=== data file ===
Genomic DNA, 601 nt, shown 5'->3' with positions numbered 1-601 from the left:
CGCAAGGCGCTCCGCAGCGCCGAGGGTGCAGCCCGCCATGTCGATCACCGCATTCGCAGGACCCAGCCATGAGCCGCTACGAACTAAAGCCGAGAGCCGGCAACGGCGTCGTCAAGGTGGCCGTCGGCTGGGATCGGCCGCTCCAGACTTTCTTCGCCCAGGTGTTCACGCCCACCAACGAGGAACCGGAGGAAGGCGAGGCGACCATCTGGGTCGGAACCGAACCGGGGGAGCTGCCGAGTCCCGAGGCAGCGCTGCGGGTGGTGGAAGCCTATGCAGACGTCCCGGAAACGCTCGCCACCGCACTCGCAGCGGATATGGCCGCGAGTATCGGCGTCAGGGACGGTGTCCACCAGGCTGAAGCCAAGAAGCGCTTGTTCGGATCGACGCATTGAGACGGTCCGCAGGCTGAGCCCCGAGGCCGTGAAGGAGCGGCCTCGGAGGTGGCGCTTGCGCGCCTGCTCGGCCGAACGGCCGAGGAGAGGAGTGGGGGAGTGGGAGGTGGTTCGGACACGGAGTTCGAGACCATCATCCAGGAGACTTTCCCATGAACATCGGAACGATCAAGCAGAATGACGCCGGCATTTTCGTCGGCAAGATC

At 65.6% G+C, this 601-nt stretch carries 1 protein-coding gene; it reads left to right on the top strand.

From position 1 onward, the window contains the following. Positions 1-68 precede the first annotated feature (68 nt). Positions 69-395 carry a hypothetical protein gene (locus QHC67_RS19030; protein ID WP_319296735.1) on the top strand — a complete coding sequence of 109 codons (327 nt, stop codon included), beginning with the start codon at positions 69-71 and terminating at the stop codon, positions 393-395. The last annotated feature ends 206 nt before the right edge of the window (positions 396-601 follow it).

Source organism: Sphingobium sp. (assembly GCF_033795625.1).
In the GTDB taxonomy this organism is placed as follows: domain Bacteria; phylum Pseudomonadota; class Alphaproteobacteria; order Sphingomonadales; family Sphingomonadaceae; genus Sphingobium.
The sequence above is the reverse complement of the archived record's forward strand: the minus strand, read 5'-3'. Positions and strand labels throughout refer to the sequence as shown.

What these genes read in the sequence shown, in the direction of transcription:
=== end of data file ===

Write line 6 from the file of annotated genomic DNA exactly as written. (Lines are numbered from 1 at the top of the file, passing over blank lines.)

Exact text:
In the GTDB taxonomy this organism is placed as follows: domain Bacteria; phylum Pseudomonadota; class Alphaproteobacteria; order Sphingomonadales; family Sphingomonadaceae; genus Sphingobium.